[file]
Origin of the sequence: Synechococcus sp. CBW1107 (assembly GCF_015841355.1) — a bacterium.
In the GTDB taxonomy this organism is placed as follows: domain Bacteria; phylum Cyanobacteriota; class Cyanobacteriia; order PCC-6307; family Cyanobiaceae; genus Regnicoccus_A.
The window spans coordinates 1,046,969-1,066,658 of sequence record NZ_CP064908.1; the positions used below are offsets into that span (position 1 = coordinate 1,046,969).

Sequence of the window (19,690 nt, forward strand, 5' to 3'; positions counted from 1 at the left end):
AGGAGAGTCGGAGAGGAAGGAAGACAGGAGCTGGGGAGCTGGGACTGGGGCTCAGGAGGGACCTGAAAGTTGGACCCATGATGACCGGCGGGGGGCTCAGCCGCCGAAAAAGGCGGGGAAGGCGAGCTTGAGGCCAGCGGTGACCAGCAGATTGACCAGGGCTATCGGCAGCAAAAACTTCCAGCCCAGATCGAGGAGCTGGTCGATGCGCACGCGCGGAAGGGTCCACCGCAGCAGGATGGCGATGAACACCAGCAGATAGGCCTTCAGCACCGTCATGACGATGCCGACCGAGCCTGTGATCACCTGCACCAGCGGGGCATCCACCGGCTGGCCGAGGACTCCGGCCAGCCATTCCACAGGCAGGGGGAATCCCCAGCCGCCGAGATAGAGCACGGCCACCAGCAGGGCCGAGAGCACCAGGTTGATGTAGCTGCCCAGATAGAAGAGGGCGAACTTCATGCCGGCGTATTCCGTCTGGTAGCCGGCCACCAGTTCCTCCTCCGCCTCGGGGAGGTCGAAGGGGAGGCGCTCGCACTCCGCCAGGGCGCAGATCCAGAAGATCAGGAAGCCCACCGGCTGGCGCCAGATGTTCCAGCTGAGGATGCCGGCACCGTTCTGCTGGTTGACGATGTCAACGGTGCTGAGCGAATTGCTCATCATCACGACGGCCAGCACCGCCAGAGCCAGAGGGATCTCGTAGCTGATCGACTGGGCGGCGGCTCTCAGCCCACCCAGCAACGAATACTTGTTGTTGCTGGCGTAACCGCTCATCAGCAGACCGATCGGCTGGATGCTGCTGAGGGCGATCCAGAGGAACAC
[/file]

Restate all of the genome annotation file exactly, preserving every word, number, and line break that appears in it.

Origin of the sequence: Synechococcus sp. CBW1107 (assembly GCF_015841355.1) — a bacterium.
In the GTDB taxonomy this organism is placed as follows: domain Bacteria; phylum Cyanobacteriota; class Cyanobacteriia; order PCC-6307; family Cyanobiaceae; genus Regnicoccus_A.
The window spans coordinates 1,046,969-1,066,658 of sequence record NZ_CP064908.1; the positions used below are offsets into that span (position 1 = coordinate 1,046,969).

Sequence of the window (19,690 nt, forward strand, 5' to 3'; positions counted from 1 at the left end):
AGGAGAGTCGGAGAGGAAGGAAGACAGGAGCTGGGGAGCTGGGACTGGGGCTCAGGAGGGACCTGAAAGTTGGACCCATGATGACCGGCGGGGGGCTCAGCCGCCGAAAAAGGCGGGGAAGGCGAGCTTGAGGCCAGCGGTGACCAGCAGATTGACCAGGGCTATCGGCAGCAAAAACTTCCAGCCCAGATCGAGGAGCTGGTCGATGCGCACGCGCGGAAGGGTCCACCGCAGCAGGATGGCGATGAACACCAGCAGATAGGCCTTCAGCACCGTCATGACGATGCCGACCGAGCCTGTGATCACCTGCACCAGCGGGGCATCCACCGGCTGGCCGAGGACTCCGGCCAGCCATTCCACAGGCAGGGGGAATCCCCAGCCGCCGAGATAGAGCACGGCCACCAGCAGGGCCGAGAGCACCAGGTTGATGTAGCTGCCCAGATAGAAGAGGGCGAACTTCATGCCGGCGTATTCCGTCTGGTAGCCGGCCACCAGTTCCTCCTCCGCCTCGGGGAGGTCGAAGGGGAGGCGCTCGCACTCCGCCAGGGCGCAGATCCAGAAGATCAGGAAGCCCACCGGCTGGCGCCAGATGTTCCAGCTGAGGATGCCGGCACCGTTCTGCTGGTTGACGATGTCAACGGTGCTGAGCGAATTGCTCATCATCACGACGGCCAGCACCGCCAGAGCCAGAGGGATCTCGTAGCTGATCGACTGGGCGGCGGCTCTCAGCCCACCCAGCAACGAATACTTGTTGTTGCTGGCGTAACCGCTCATCAGCAGACCGATCGGCTGGATGCTGCTGAGGGCGATCCAGAGGAACAC